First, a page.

1) Ask parents to write motivational notes to students and give them to students at the halfway point in the exam. One year we waited on the outside of the carpool lane with paper, stickers, and markers, and parents pulled over to write a quick note for their child the week prior to testing. If I wasn’t able to catch a family member, I would write my student a note. I would make sure and compliment them on specific accomplishments and remind them of my favorite Thomas Jefferson quote, “The harder I work the more luck I seem to have.”
2) When students seem tired, give out mints during testing or use peppermint scented pencils According to the website Livestrong.com, a study published in the 2008 “International Journal of Neuroscience” found that participants exposed to peppermint oil experienced enhanced memory and processing speeds. Peppermint also increased their alertness while helping them maintain a sense of calm. Passing out peppermint candy or using scented pencils during testing is fun and helps keep students on track.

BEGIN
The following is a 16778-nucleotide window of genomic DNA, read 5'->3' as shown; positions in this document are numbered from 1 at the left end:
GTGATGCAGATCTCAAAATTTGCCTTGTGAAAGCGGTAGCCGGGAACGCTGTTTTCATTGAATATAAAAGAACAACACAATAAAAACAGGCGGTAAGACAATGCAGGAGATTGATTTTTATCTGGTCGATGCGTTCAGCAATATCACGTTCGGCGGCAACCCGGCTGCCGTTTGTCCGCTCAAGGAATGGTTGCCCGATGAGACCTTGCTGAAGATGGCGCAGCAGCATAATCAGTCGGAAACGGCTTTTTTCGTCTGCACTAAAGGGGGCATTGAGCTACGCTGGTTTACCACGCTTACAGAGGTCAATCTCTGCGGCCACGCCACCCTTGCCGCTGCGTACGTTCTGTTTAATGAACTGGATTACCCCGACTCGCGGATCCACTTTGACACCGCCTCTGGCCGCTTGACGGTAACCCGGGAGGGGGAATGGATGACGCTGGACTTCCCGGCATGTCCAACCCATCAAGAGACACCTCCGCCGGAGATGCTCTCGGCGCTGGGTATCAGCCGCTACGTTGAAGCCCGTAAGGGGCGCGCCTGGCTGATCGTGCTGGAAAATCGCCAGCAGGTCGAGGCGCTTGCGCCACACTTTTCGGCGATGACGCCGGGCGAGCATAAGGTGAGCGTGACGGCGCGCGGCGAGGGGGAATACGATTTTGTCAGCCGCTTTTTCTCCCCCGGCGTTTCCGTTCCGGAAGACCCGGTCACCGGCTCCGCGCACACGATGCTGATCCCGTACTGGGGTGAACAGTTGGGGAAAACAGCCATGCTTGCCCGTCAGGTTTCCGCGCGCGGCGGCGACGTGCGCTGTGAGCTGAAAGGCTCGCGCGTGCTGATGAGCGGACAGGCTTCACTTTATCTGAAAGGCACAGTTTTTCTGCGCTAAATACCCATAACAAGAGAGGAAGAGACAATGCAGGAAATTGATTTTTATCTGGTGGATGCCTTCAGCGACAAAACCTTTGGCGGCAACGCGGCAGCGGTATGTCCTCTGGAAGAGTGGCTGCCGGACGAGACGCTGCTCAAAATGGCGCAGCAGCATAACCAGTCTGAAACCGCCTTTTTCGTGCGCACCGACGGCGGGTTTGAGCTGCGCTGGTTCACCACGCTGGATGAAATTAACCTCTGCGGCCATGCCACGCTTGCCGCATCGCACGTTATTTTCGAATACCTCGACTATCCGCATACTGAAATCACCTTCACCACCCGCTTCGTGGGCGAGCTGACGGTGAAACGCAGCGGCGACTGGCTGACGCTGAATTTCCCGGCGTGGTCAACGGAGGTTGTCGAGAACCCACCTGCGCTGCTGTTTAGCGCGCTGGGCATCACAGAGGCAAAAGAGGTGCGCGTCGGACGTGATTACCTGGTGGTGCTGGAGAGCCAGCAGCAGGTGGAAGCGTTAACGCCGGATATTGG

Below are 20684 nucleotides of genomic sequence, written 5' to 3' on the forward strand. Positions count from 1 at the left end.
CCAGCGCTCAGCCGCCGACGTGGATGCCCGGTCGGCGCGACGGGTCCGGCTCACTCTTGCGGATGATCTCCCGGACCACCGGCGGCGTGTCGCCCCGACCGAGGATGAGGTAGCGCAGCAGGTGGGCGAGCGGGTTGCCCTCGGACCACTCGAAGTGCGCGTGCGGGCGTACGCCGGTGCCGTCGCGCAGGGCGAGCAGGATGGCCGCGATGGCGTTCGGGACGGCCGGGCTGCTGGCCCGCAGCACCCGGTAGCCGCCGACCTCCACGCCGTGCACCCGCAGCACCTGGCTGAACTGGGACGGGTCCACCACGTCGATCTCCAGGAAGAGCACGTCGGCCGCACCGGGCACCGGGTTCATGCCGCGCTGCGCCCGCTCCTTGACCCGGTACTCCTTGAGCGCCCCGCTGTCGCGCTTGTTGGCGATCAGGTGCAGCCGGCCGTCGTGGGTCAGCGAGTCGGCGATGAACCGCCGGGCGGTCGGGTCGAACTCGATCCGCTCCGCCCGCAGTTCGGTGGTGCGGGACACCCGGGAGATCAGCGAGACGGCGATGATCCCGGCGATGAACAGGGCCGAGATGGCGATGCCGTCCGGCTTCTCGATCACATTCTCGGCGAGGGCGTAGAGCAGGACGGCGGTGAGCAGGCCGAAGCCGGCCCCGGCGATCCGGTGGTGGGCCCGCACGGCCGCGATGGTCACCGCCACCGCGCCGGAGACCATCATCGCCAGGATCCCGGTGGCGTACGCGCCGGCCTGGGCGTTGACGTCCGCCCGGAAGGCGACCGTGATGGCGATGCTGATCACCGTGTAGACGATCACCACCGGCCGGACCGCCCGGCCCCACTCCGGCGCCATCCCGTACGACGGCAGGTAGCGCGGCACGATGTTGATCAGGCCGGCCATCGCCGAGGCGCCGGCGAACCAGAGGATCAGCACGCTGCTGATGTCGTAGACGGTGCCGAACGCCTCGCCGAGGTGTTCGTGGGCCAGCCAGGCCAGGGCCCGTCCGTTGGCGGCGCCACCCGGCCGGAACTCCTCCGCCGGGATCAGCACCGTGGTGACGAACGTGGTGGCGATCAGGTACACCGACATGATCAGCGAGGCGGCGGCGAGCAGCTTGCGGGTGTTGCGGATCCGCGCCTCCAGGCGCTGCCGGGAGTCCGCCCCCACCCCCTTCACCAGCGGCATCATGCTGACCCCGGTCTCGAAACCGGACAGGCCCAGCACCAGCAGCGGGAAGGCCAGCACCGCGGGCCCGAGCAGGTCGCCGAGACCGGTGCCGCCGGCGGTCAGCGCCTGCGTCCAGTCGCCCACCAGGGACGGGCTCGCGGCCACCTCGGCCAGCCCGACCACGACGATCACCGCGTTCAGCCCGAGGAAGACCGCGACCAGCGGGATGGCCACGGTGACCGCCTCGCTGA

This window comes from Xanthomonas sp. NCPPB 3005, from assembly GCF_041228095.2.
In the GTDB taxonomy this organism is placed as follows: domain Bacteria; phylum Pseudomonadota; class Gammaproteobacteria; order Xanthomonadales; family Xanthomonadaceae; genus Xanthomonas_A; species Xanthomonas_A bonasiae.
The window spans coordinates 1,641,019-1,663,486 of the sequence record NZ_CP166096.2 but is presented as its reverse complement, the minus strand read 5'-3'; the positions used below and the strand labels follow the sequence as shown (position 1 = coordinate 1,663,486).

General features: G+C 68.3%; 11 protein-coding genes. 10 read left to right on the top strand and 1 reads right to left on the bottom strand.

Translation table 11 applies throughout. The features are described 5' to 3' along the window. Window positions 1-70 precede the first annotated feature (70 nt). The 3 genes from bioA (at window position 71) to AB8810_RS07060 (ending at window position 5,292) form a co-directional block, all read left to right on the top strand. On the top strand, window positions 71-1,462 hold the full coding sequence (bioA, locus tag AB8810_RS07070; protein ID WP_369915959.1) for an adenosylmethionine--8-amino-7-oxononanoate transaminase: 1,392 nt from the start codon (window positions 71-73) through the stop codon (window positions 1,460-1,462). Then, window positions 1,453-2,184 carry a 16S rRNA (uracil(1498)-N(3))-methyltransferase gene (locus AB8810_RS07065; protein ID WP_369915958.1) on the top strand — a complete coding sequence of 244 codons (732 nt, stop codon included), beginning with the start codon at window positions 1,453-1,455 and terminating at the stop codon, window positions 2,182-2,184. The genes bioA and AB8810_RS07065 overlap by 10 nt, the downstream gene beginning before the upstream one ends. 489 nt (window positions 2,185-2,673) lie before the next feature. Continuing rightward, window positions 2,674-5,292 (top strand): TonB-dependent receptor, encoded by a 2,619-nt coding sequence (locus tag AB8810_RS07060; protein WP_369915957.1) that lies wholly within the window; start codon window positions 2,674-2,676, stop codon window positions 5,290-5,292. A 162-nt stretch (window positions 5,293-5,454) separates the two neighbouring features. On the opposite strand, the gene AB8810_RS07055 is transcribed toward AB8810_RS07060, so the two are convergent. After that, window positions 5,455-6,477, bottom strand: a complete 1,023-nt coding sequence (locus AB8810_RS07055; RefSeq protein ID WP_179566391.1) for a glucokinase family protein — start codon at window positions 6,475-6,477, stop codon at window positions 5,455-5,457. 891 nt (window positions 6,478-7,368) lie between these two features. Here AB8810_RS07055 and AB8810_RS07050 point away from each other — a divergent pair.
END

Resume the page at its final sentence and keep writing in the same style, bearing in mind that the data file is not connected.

3) Plan a special seating chart for students and consider using testing carrels. During testing, I would create privacy shields by stapling two manila folders together. This reduced talking and helped students to focus on the task at hand. There are also great privacy shield options for purchase, but I generally went for the simple and affordable route in my classroom.
4) Be proactive about eliminating potential problems with cell phones or other electronics. Collect all student cell phones and keep them in a locked drawer, labeled with student names. Rules are strict about student cell phone use during exams. Even a student checking the time using personal technology causes a problem during testing, so it is better to eliminate the problem before you start.
5) Prep sudoku, dot-to-dots, mazes, and coloring sheets for students to work on after the test to keep the room calm as tests start rolling in.